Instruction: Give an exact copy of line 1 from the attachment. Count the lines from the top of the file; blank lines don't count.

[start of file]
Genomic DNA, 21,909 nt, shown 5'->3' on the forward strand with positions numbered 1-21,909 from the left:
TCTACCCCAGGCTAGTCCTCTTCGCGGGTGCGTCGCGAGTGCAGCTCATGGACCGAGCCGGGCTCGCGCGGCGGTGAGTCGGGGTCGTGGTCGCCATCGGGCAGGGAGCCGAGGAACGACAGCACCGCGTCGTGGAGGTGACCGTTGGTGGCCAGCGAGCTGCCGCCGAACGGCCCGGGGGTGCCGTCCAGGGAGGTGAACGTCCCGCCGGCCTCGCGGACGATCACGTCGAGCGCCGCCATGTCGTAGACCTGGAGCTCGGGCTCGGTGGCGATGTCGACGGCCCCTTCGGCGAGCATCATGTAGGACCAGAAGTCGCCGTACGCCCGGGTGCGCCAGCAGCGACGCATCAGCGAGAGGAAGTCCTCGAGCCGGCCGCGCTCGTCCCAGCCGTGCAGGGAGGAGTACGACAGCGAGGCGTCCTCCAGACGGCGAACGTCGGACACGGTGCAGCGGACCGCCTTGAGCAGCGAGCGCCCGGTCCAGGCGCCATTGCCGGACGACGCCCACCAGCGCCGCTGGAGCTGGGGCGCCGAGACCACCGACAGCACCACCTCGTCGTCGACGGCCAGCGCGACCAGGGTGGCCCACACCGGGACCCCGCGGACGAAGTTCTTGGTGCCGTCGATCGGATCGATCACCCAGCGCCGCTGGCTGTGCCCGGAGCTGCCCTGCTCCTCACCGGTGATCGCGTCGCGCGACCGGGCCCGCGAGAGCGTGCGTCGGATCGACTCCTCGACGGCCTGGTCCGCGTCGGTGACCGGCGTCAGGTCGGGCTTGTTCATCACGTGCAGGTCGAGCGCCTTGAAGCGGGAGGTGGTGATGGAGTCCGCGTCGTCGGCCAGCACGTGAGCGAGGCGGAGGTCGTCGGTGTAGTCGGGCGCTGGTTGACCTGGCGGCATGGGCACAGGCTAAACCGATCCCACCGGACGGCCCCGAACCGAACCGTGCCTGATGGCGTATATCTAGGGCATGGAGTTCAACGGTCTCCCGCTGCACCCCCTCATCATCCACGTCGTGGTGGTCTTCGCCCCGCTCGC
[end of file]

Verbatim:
Genomic DNA, 21,909 nt, shown 5'->3' on the forward strand with positions numbered 1-21,909 from the left: